Jean Caffeine’s CD Release Party – Roadhouse Rags (Austin, TX 9/4/11)
by Kimberly Caterino for Live Music Capital Radio
I don’t know if it can get more South Austin than this. I attended Jean Caffeine’s CD release party at Roadhouse Rags, a shop that by day offers men’s vintage western shirts, cowboy boots, women’s party wear, and vintage sleepwear. By night Roadhouse Rags can turn into a backyard venue and/or recording studio. There’s a wooden covered stage with a crafty blackboard behind it—and a hand-drawn poster of Doug Sahm.
Jean recently released her 4th solo album, and in addition to celebrating the release of Geckos in the Elevator, we were also celebrating the first Austin evening, in several weeks’ time, under 100 degrees. Sitting in one of the many lawn chairs amidst the many BYOB coolers, I was perfectly comfortable to settle my feet in the gravelly dust and take in the changing sunset sky.
Jean opened her set with the first tune on Geckos, “Lucky Penny”, reminiscent of The Velvet Underground’s anthem “Rock and Roll”— different rhythm, but similar swagger and attitude. The song works perfectly as both a set and CD opener, because although Jean has musical roots in a few different genres (folk, pop, indie, honky tonk—a self-proclaimed “huge Buck Owens fan and honky-tonk-wanna-be”), “Lucky Penny” is a declaration that this musician is a rootsy rocker with an ear-catching alto voice. Backing up Jean was Ned Dogherty (Mushroom) on bass, John Kovach (Eggmen) and Paul Martinez (Chelle Murrey band) on guitars, and Rob Gaines on drums.
Jean’s songwriting has the charm of pure authenticity— part poetry, part politics, and part quirky insights and details of life—you never quite know where the lyrics, or story, will turn next. Geckos is what she calls a collection of “travel logs and girls names”. We heard a handful from the new release, appropriately: including “Hey Austin”, a song she wrote upon moving away from Austin to the Great White North (Dundas, Ontario) a few years ago, “Sadie Saturday Night”, one teenager’s weekend adventures pursuing punk rock– yet the song is musically structured as a waltz, and “Mary O’Shea”, an urban legend ghost story that has the flair of a slightly Celtic rock ballad.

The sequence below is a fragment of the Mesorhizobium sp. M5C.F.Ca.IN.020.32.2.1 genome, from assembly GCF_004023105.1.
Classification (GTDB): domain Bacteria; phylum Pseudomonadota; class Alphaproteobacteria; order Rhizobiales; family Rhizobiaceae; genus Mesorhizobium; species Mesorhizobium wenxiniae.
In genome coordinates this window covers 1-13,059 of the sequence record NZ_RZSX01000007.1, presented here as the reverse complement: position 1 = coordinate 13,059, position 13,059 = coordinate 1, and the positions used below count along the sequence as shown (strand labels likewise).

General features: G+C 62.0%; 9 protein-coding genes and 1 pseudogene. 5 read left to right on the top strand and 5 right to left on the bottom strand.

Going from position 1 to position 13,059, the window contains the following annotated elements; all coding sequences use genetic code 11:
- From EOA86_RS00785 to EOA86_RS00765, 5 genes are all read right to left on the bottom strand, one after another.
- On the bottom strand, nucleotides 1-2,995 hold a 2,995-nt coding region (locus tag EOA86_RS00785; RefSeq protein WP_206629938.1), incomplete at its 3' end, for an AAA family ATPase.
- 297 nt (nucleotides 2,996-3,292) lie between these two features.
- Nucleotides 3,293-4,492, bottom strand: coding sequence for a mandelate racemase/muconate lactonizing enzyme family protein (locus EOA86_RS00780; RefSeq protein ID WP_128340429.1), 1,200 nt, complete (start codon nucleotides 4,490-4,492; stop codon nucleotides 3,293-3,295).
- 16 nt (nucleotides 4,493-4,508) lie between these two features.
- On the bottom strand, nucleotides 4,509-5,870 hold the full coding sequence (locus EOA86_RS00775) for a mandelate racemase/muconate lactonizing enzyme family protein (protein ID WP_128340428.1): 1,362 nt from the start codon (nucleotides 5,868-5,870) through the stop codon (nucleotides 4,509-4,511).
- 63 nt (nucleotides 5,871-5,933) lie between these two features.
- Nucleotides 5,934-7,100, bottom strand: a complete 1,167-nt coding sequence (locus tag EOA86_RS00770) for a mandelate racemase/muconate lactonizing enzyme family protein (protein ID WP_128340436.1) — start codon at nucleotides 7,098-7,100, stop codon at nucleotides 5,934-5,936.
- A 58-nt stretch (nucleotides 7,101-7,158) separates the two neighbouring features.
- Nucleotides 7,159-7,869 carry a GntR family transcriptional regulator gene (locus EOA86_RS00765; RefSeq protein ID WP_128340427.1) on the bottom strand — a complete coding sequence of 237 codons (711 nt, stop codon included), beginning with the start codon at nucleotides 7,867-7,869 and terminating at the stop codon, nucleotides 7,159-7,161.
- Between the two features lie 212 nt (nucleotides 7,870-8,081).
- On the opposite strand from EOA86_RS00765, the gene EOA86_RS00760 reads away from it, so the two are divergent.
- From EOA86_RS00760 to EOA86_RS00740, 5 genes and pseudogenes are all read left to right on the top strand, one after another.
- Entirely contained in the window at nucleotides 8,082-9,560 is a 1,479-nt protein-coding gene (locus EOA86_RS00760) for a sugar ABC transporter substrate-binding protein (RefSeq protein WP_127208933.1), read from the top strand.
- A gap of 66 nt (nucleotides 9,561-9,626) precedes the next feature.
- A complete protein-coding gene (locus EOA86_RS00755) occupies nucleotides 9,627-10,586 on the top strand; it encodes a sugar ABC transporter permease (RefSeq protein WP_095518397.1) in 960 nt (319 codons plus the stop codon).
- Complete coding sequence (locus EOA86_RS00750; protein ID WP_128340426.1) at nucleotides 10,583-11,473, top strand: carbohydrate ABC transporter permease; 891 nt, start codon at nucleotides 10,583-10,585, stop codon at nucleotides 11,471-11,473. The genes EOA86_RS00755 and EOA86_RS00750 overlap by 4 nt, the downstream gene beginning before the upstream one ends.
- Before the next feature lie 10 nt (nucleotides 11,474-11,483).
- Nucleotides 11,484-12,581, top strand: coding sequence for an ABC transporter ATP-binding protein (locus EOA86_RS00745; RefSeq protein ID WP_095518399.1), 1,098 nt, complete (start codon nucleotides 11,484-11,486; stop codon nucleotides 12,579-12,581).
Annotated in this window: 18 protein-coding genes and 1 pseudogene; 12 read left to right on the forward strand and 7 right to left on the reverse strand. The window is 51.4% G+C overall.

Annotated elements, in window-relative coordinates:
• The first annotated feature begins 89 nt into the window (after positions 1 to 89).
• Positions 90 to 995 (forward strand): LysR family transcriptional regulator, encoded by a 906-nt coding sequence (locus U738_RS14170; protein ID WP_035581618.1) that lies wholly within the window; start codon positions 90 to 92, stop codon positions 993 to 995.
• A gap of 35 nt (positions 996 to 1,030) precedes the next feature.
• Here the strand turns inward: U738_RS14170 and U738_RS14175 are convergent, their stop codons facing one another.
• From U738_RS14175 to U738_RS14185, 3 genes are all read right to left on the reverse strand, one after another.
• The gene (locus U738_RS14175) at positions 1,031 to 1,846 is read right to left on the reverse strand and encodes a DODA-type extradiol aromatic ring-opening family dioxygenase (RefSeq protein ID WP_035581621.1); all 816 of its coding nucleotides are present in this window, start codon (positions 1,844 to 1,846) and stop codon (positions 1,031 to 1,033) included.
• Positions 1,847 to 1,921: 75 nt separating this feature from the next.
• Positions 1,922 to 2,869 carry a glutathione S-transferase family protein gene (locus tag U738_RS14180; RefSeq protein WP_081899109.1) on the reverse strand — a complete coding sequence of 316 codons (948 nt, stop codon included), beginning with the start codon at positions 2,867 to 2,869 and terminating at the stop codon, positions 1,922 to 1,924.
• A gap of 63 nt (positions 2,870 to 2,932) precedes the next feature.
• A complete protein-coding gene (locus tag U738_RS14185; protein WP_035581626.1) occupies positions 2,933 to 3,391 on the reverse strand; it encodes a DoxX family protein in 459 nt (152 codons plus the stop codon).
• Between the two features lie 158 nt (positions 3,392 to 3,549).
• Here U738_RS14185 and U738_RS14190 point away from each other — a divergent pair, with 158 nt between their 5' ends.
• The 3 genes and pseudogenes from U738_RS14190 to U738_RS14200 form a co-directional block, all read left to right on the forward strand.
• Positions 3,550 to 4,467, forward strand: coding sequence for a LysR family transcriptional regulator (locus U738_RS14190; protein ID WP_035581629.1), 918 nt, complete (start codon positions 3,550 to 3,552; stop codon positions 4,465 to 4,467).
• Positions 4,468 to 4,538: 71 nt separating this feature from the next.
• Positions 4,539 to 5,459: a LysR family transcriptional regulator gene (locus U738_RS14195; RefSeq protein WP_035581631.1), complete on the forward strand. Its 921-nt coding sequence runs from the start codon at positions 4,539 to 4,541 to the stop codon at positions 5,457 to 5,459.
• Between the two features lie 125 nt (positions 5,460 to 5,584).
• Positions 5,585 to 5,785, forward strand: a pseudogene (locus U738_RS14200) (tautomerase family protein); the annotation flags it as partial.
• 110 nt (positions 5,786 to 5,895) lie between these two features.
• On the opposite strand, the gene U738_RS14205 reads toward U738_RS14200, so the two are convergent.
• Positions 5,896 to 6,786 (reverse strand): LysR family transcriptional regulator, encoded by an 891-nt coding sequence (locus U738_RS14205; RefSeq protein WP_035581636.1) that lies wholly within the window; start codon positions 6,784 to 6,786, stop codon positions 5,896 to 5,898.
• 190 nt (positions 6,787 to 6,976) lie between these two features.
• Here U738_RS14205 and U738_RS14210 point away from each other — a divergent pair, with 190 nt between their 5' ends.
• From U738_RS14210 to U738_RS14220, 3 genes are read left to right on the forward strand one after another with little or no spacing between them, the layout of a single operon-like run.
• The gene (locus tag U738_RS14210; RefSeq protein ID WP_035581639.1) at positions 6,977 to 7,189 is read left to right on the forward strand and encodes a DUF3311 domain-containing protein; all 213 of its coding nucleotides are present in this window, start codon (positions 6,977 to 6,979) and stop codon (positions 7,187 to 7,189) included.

Some of my favorites (also from the new CD) are “Jane Rearranged”, a self-conscious and sweet, pop-rock nod to Suzanne Vega’s “Luka”, and the psychedelic nod to The Doors in “Love Letters from Laos”. Local songwriter Chelle Murrey stepped up to join Jean in singing another of my favorites, “Baby I’m Wrong”, the chorus of which has the backup vocal style from 1950’s rock. Jean also lashed out with one cover: “Rock, Salt, and Nails” by Joan Baez but also covered by Utah Philips.
Jean’s an original songwriter who smoothly draws from different artists and genres—her recent release hints of coffee-shop intellect, but more enjoyably marches forth with the poetry of an artist who belongs here in Austin– we’re so glad to have her back! And this just in: you can catch Jean Caffeine and Friends at the Front Porch (patio) at Jovita’s the first and third Saturdays over the next few months – if you missed the CD release, you can still see her in the South Austin in a folksy, scaled-down atmosphere. Cheers!